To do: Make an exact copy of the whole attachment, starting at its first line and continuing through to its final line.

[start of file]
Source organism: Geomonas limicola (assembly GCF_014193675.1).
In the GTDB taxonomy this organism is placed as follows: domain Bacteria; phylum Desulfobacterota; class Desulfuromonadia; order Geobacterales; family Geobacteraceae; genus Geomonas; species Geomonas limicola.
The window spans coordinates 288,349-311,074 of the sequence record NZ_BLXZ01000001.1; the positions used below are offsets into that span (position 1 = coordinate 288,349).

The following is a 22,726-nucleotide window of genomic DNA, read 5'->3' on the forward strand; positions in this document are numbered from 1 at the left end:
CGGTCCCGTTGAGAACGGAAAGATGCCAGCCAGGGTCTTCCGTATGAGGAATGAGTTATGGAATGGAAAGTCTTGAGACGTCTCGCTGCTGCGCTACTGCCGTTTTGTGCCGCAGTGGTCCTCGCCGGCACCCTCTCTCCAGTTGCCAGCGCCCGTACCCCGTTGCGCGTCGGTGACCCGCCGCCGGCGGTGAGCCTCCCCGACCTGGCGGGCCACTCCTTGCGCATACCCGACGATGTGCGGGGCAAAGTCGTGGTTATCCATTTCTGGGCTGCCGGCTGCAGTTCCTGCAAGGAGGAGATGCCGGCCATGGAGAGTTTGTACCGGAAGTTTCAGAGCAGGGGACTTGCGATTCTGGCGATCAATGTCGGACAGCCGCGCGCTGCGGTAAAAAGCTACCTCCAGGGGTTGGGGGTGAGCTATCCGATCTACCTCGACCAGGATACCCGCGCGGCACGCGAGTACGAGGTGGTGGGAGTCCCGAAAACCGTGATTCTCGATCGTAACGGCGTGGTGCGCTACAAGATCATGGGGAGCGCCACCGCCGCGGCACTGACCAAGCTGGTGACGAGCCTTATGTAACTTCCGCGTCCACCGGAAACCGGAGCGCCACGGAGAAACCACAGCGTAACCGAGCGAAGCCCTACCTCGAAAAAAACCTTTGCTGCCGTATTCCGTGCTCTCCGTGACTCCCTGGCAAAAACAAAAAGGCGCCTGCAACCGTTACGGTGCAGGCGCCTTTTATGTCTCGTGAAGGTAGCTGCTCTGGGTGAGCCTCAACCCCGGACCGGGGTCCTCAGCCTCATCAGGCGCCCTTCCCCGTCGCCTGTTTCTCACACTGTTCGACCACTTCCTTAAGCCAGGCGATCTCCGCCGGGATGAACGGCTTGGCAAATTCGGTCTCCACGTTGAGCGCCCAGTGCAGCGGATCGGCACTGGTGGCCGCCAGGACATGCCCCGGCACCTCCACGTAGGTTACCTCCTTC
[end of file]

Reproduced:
Source organism: Geomonas limicola (assembly GCF_014193675.1).
In the GTDB taxonomy this organism is placed as follows: domain Bacteria; phylum Desulfobacterota; class Desulfuromonadia; order Geobacterales; family Geobacteraceae; genus Geomonas; species Geomonas limicola.
The window spans coordinates 288,349-311,074 of the sequence record NZ_BLXZ01000001.1; the positions used below are offsets into that span (position 1 = coordinate 288,349).

The following is a 22,726-nucleotide window of genomic DNA, read 5'->3' on the forward strand; positions in this document are numbered from 1 at the left end:
CGGTCCCGTTGAGAACGGAAAGATGCCAGCCAGGGTCTTCCGTATGAGGAATGAGTTATGGAATGGAAAGTCTTGAGACGTCTCGCTGCTGCGCTACTGCCGTTTTGTGCCGCAGTGGTCCTCGCCGGCACCCTCTCTCCAGTTGCCAGCGCCCGTACCCCGTTGCGCGTCGGTGACCCGCCGCCGGCGGTGAGCCTCCCCGACCTGGCGGGCCACTCCTTGCGCATACCCGACGATGTGCGGGGCAAAGTCGTGGTTATCCATTTCTGGGCTGCCGGCTGCAGTTCCTGCAAGGAGGAGATGCCGGCCATGGAGAGTTTGTACCGGAAGTTTCAGAGCAGGGGACTTGCGATTCTGGCGATCAATGTCGGACAGCCGCGCGCTGCGGTAAAAAGCTACCTCCAGGGGTTGGGGGTGAGCTATCCGATCTACCTCGACCAGGATACCCGCGCGGCACGCGAGTACGAGGTGGTGGGAGTCCCGAAAACCGTGATTCTCGATCGTAACGGCGTGGTGCGCTACAAGATCATGGGGAGCGCCACCGCCGCGGCACTGACCAAGCTGGTGACGAGCCTTATGTAACTTCCGCGTCCACCGGAAACCGGAGCGCCACGGAGAAACCACAGCGTAACCGAGCGAAGCCCTACCTCGAAAAAAACCTTTGCTGCCGTATTCCGTGCTCTCCGTGACTCCCTGGCAAAAACAAAAAGGCGCCTGCAACCGTTACGGTGCAGGCGCCTTTTATGTCTCGTGAAGGTAGCTGCTCTGGGTGAGCCTCAACCCCGGACCGGGGTCCTCAGCCTCATCAGGCGCCCTTCCCCGTCGCCTGTTTCTCACACTGTTCGACCACTTCCTTAAGCCAGGCGATCTCCGCCGGGATGAACGGCTTGGCAAATTCGGTCTCCACGTTGAGCGCCCAGTGCAGCGGATCGGCACTGGTGGCCGCCAGGACATGCCCCGGCACCTCCACGTAGGTTACCTCCTTC